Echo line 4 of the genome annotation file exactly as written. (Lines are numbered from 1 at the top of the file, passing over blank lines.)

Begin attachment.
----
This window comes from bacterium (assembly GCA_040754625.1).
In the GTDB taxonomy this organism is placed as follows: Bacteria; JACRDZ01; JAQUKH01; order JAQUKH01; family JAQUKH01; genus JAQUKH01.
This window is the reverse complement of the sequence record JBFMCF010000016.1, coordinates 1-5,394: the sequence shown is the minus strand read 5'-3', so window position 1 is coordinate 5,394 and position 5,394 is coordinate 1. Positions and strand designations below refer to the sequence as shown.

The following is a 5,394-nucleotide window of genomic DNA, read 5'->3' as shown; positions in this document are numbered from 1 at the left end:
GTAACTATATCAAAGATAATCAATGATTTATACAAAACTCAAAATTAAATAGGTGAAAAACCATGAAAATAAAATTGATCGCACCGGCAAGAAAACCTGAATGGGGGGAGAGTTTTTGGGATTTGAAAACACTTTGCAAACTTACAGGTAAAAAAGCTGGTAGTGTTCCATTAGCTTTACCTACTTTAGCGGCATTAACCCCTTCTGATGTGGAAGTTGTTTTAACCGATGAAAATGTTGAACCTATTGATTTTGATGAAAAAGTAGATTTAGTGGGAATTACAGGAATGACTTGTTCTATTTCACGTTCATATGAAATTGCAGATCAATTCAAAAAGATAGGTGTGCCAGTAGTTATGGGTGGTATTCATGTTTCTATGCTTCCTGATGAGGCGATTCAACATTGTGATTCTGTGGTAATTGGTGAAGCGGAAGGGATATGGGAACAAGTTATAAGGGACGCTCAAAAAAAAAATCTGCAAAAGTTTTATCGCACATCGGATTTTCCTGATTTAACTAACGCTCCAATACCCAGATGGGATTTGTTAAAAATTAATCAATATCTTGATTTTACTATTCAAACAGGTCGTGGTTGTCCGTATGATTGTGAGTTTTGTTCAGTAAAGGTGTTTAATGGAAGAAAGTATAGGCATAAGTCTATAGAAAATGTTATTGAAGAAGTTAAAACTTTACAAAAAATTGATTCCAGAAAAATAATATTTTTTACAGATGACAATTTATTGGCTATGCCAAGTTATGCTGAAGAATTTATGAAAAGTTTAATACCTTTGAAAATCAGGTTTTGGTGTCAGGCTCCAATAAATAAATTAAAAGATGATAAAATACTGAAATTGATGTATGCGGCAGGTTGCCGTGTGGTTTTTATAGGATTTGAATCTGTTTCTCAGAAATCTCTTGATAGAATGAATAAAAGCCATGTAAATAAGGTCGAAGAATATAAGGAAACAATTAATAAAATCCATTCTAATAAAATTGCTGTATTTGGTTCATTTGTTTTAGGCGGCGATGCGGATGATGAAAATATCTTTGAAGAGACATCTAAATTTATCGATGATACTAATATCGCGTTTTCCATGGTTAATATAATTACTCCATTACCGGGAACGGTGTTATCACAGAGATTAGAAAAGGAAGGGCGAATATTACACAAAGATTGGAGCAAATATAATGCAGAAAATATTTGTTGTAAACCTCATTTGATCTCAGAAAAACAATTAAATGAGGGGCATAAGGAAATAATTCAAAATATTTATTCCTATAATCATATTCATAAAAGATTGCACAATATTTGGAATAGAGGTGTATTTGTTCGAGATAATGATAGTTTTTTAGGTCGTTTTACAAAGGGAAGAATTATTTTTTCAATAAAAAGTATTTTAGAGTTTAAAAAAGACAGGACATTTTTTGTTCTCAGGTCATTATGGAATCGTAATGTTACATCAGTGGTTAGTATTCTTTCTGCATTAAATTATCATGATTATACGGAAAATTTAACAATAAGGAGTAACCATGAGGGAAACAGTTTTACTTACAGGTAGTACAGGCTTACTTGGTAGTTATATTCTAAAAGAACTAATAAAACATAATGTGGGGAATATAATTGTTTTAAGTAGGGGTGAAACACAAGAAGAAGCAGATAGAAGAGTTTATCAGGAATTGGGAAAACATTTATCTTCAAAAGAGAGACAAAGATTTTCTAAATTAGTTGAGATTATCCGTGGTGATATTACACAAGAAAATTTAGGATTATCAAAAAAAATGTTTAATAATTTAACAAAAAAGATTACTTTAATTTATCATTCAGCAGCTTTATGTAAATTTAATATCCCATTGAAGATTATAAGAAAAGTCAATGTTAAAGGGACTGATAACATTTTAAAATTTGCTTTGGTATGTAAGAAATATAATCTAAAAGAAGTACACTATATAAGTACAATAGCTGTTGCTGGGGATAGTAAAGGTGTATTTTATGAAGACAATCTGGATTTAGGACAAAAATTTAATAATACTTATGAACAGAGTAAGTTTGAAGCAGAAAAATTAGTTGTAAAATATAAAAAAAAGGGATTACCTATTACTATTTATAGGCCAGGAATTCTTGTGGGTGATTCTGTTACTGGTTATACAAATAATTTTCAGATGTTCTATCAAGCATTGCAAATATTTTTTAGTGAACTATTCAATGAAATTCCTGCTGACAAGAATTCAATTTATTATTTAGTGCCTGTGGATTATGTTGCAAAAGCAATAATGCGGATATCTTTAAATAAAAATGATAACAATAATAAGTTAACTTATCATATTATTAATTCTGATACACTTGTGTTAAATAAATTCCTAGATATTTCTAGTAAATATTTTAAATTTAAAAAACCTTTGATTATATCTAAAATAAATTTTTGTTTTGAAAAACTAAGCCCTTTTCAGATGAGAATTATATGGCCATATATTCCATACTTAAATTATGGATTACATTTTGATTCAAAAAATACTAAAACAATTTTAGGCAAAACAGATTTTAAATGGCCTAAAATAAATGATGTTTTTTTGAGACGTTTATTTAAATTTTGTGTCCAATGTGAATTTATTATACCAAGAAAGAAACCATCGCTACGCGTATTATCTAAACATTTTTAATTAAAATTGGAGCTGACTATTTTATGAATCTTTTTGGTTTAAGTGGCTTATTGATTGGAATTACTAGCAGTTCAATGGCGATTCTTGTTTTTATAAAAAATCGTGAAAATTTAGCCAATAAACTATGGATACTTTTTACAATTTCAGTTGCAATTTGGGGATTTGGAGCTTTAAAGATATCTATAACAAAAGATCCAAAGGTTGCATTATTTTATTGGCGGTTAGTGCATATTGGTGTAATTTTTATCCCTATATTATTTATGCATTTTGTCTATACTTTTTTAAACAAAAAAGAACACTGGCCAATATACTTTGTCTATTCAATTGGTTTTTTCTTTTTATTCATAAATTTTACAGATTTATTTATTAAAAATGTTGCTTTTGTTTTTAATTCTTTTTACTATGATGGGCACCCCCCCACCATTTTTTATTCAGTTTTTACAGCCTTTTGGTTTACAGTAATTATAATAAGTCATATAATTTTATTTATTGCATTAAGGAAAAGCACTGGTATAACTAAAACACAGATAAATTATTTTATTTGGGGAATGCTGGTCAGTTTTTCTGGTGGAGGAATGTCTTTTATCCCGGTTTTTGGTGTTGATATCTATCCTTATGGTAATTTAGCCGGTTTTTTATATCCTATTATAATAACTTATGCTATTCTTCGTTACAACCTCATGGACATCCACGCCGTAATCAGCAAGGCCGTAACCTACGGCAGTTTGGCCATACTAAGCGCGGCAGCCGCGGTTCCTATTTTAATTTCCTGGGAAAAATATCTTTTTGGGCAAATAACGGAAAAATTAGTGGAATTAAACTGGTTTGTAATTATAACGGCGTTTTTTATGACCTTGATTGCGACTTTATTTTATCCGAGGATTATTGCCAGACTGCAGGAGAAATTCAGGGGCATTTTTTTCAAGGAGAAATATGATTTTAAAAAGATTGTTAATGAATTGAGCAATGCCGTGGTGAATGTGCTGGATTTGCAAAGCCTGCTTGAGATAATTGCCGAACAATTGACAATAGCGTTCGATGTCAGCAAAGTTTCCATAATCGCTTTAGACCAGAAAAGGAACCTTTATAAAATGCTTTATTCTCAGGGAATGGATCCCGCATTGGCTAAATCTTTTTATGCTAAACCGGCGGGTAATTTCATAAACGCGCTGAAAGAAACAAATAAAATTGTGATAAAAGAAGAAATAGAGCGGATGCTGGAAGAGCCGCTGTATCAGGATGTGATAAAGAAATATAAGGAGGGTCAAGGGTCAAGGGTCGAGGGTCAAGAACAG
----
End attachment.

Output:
The following is a 5,394-nucleotide window of genomic DNA, read 5'->3' as shown; positions in this document are numbered from 1 at the left end: